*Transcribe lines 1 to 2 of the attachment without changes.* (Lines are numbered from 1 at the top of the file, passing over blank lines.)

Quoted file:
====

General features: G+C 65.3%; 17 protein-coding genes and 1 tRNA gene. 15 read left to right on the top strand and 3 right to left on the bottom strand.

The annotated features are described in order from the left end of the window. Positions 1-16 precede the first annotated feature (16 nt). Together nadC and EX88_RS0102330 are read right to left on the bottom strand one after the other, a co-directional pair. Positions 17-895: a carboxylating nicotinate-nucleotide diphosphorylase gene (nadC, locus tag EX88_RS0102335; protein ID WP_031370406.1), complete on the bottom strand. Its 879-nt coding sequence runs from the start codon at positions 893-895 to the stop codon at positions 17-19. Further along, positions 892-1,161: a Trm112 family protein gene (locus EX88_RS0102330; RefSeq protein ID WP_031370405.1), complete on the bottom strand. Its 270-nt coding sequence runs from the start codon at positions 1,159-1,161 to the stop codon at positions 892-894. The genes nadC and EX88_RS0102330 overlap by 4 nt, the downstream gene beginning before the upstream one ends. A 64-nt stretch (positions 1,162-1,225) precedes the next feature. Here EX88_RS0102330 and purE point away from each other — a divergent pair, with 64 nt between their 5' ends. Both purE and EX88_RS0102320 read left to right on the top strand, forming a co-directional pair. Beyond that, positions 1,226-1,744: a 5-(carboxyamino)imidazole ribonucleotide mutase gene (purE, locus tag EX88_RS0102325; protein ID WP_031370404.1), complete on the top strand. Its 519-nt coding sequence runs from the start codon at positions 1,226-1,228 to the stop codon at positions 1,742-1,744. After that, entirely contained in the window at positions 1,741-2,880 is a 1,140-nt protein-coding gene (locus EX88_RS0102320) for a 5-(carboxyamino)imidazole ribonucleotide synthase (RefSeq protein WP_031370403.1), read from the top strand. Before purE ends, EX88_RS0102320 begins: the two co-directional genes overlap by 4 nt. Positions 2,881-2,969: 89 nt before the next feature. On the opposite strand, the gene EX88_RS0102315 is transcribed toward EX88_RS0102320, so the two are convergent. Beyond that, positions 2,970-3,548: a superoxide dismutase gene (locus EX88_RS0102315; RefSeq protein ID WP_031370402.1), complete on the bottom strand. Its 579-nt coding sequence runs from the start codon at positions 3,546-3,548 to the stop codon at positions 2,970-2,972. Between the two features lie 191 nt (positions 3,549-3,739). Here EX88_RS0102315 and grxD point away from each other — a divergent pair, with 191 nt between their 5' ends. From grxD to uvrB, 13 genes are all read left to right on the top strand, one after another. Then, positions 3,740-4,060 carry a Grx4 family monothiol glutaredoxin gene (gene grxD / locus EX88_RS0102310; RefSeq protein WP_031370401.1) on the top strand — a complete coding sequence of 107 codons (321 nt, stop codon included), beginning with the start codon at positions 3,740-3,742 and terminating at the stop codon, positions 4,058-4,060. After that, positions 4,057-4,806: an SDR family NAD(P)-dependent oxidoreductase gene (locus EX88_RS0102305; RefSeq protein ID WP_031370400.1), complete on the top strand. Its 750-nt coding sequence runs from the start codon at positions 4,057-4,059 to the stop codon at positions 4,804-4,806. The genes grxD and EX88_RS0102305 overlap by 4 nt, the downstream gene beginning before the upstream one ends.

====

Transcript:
General features: G+C 65.3%; 17 protein-coding genes and 1 tRNA gene. 15 read left to right on the top strand and 3 right to left on the bottom strand.

The annotated features are described in order from the left end of the window. Positions 1-16 precede the first annotated feature (16 nt). Together nadC and EX88_RS0102330 are read right to left on the bottom strand one after the other, a co-directional pair. Positions 17-895: a carboxylating nicotinate-nucleotide diphosphorylase gene (nadC, locus tag EX88_RS0102335; protein ID WP_031370406.1), complete on the bottom strand. Its 879-nt coding sequence runs from the start codon at positions 893-895 to the stop codon at positions 17-19. Further along, positions 892-1,161: a Trm112 family protein gene (locus EX88_RS0102330; RefSeq protein ID WP_031370405.1), complete on the bottom strand. Its 270-nt coding sequence runs from the start codon at positions 1,159-1,161 to the stop codon at positions 892-894. The genes nadC and EX88_RS0102330 overlap by 4 nt, the downstream gene beginning before the upstream one ends. A 64-nt stretch (positions 1,162-1,225) precedes the next feature. Here EX88_RS0102330 and purE point away from each other — a divergent pair, with 64 nt between their 5' ends. Both purE and EX88_RS0102320 read left to right on the top strand, forming a co-directional pair. Beyond that, positions 1,226-1,744: a 5-(carboxyamino)imidazole ribonucleotide mutase gene (purE, locus tag EX88_RS0102325; protein ID WP_031370404.1), complete on the top strand. Its 519-nt coding sequence runs from the start codon at positions 1,226-1,228 to the stop codon at positions 1,742-1,744. After that, entirely contained in the window at positions 1,741-2,880 is a 1,140-nt protein-coding gene (locus EX88_RS0102320) for a 5-(carboxyamino)imidazole ribonucleotide synthase (RefSeq protein WP_031370403.1), read from the top strand. Before purE ends, EX88_RS0102320 begins: the two co-directional genes overlap by 4 nt. Positions 2,881-2,969: 89 nt before the next feature. On the opposite strand, the gene EX88_RS0102315 is transcribed toward EX88_RS0102320, so the two are convergent. Beyond that, positions 2,970-3,548: a superoxide dismutase gene (locus EX88_RS0102315; RefSeq protein ID WP_031370402.1), complete on the bottom strand. Its 579-nt coding sequence runs from the start codon at positions 3,546-3,548 to the stop codon at positions 2,970-2,972. Between the two features lie 191 nt (positions 3,549-3,739). Here EX88_RS0102315 and grxD point away from each other — a divergent pair, with 191 nt between their 5' ends. From grxD to uvrB, 13 genes are all read left to right on the top strand, one after another. Then, positions 3,740-4,060 carry a Grx4 family monothiol glutaredoxin gene (gene grxD / locus EX88_RS0102310; RefSeq protein WP_031370401.1) on the top strand — a complete coding sequence of 107 codons (321 nt, stop codon included), beginning with the start codon at positions 3,740-3,742 and terminating at the stop codon, positions 4,058-4,060. After that, positions 4,057-4,806: an SDR family NAD(P)-dependent oxidoreductase gene (locus EX88_RS0102305; RefSeq protein ID WP_031370400.1), complete on the top strand. Its 750-nt coding sequence runs from the start codon at positions 4,057-4,059 to the stop codon at positions 4,804-4,806. The genes grxD and EX88_RS0102305 overlap by 4 nt, the downstream gene beginning before the upstream one ends.